In addition to the requirement that the dimples be formed shallow as defined above, the golf ball of the invention requires that an average V0 value for all the dimples be from 0.5 to 0.9, preferably from 0.53 to 0.8. It is assumed that V0 is the volume of a dimple space below a plane circumscribed by the dimple edge divided by the volume of a cylinder whose bottom is the plane and whose height is the maximum depth of the dimple from the bottom. An average V0 value of less than 0.5 leads to a too high trajectory whereas an average V0 value in excess of 0.9 leads to a too low trajectory.

The V0 value is described in further detail. Reference is first made to the event that the planar shape of a dimple is circular. In the cross section of FIG. 1 as viewed radially with respect to the ball center, a phantom sphere 2 having the ball diameter and another phantom sphere 3 having a diameter smaller by 0.16 mm than the ball diameter are drawn in conjunction with a dimple 1. The circumference of the other sphere 3 intersects with the dimple 1 at a point 4. A tangent 5 at intersection 4 intersects with the phantom sphere 2 at a point 6 while a series of intersections 6 define a dimple edge 7. The dimple edge 7 is so defined for the reason that otherwise, the exact position of the dimple edge cannot be determined because the actual edge of the dimple 1 is rounded. The dimple edge 7 circumscribes a plane 8 (a circle having a diameter Dm). Then as shown in FIGS. 2 and 3, the dimple space 9 located below the plane 8 has a volume Vp which is calculated according to equation (1). A cylinder 10 whose bottom is the plane 8 and whose height is the maximum depth Dp of the dimple from the bottom or circular plane 8 has a volume Vq which is calculated according to equation (2). The ratio V0 of the dimple space volume Vp to the cylinder volume Vq is calculated (V0 =Vp/Vq). The V0 values of all the dimples are averaged to give an average V0 value. ##EQU2##

In the event that the planar shape of a dimple is not circular, the maximum diameter or length of a dimple is determined, the plane projected shape of the dimple is assumed to be a circle having a diameter equal to this maximum diameter or length, and V0 is calculated as above based on this assumption. Where plural types, usually 2 to 5 types, especially 2 or 3 types of dimples are formed, V0 is determined for each type of dimple and then averaged.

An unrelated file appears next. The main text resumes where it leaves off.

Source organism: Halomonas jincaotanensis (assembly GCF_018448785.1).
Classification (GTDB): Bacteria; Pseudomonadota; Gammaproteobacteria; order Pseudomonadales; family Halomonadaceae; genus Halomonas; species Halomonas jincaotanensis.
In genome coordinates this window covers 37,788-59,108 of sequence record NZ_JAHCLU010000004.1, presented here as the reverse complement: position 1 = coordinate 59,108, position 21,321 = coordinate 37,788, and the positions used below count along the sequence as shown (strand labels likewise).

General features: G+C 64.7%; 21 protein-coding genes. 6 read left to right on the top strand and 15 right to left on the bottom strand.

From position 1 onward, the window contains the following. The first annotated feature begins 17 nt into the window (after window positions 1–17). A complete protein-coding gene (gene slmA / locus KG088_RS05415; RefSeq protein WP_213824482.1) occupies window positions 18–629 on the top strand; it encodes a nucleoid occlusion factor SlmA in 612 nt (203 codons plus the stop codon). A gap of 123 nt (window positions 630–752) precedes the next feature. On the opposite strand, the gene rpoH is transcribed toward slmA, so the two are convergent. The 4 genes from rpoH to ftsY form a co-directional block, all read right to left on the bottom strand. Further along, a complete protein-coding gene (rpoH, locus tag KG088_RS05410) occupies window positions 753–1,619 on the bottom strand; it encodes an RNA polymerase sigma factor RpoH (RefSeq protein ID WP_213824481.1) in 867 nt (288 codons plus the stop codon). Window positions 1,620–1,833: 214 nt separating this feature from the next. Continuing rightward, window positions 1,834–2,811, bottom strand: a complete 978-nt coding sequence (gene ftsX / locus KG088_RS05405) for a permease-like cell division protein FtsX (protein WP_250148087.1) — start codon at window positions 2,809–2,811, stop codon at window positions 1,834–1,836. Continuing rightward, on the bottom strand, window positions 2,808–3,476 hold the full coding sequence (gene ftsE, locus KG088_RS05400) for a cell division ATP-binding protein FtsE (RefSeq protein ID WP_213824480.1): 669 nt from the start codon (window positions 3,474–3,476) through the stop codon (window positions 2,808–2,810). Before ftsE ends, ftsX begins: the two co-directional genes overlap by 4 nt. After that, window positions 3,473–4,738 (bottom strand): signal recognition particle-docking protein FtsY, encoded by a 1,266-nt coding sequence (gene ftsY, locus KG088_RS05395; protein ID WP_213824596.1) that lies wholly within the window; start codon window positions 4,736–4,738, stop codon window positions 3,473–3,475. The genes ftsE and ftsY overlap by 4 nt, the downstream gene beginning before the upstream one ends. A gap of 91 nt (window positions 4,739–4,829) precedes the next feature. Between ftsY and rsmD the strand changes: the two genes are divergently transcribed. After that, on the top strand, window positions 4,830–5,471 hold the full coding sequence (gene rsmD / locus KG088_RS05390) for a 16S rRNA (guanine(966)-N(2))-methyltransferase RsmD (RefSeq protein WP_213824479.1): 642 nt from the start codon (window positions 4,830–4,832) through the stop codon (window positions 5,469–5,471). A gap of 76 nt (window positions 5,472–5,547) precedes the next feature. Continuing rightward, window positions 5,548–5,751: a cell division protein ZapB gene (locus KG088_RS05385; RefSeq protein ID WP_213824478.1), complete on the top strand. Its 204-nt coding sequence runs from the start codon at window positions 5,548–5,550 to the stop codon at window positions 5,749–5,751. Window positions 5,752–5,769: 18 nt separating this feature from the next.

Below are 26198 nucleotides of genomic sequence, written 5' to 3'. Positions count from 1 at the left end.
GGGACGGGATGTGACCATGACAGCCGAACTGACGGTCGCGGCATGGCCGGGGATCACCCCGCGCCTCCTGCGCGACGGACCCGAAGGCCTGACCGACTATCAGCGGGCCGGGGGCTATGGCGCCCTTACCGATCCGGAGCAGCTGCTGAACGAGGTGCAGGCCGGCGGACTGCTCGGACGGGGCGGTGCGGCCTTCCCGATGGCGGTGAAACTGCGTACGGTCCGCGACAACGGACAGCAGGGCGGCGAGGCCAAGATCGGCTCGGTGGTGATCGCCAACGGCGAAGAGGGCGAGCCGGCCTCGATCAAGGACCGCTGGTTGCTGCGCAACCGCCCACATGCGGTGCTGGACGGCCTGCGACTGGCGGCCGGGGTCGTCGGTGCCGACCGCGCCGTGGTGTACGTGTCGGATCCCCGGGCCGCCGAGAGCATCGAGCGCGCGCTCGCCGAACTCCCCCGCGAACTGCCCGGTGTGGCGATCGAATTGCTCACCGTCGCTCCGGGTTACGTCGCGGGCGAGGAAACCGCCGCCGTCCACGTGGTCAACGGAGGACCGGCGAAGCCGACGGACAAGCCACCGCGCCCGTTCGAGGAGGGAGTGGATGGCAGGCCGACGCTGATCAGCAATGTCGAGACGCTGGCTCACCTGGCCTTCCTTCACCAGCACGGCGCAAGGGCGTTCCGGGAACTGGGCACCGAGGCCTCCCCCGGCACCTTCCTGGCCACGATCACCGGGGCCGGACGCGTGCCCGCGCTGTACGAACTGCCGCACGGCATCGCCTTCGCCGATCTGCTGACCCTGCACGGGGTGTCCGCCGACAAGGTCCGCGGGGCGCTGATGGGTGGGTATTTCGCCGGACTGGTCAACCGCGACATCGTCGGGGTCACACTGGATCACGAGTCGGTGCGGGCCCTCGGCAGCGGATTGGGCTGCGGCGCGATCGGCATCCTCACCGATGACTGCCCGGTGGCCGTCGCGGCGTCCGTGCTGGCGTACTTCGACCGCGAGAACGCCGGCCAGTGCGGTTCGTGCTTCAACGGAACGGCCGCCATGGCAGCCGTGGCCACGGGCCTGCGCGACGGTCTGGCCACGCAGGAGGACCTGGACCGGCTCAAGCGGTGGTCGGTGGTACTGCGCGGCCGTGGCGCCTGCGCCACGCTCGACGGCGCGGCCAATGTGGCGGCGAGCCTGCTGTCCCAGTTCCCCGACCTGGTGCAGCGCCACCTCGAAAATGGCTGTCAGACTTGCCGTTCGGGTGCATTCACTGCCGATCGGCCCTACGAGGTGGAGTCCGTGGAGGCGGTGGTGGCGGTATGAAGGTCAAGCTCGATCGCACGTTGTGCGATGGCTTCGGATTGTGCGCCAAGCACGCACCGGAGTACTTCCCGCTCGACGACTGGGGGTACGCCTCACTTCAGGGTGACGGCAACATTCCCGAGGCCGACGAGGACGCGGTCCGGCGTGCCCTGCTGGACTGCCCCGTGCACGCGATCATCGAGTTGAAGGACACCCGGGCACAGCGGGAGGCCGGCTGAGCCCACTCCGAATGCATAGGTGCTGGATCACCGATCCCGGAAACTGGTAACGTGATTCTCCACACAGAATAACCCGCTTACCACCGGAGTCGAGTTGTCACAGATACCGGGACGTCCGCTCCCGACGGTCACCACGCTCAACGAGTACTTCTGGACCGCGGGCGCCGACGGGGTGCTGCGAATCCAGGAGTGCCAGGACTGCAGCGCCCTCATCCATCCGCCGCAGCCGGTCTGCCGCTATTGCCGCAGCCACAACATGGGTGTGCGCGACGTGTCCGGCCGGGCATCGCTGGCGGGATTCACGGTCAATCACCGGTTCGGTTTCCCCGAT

When the dimple depth is made shallow as in the present invention, the overall dimple volume is reduced. According to the invention, the V0 value is adjusted for optimizing the cross-sectional shape of dimples to compensate for the reduction of the overall dimple volume. More particularly, dimples on almost all conventional golf balls have a cross-sectional shape consisting of a portion of a sinusoidal curve as shown in FIG. 4 and having a V0 value of 0.46. This cross-sectional shape forms a scoop in the spherical ball surface. Aerodynamically, this shape exerts a greater drag than lift. The initially imparted momentum is not fully utilized for flight distance. The aerodynamic properties are not fully utilized. Since the dimples are as deep as 0.24 mm, the control of the ball upon low head speed shots becomes difficult due to the reduced contact area between the ball surface and the club head and hence, the insufficiently increased spin rate.

In contrast, according to the invention, the cross-sectional shape of a dimple is not critical insofar as the dimple depth and the average V0 value fall in the above-defined ranges. For example, the dimple is preferably formed to an approximate inverted trapezoid shape having a wide bottom as shown in FIG. 5. This shape enables an increase of the V0 value such that a substantial dimple volume may be maintained. This maintains the dimple effect upon high head speed shots and at the same time, increases the ball surface-club head contact area and hence, the spin rate upon low head speed shots.

In the practice of the invention, a percent dimple volume Vr given by the following equation (3) is preferably in the range of 0.75% to 1.15%, especially 0.8% to 1.1%: ##EQU3## wherein Vs is the sum of the volumes of dimple spaces each below a circular plane circumscribed by the dimple edge and R is a ball radius. Note that the spatial volume of one dimple is Vp as defined above.

The number of dimples is preferably 336 to 660, more preferably 362 to 500. There may be two or more types of dimples which are different in diameter and/or depth. Typically the dimples have a diameter of 1.8 to 5.0 mm, preferably 2.3 to 4.5 mm.

The shape of dimples is preferably circular in plane although the dimple shape is not critical. Non-circular dimples including ellipsoidal, oval, petaline, and polygonal planar shapes are acceptable. It is preferred for satisfying both flight performance and outer appearance that the proportion of non-circular dimples is at least 7%, more preferably 10 to 70%, most preferably 20 to 40% by number of the entire dimples. The dimple arrangement may be any conventional arrangement.

In the golf ball of the invention wherein dimples are formed on the ball surface to satisfy the above-mentioned requirements, the spin performance at low head speeds is improved at no sacrifice of the flight performance at high head speeds.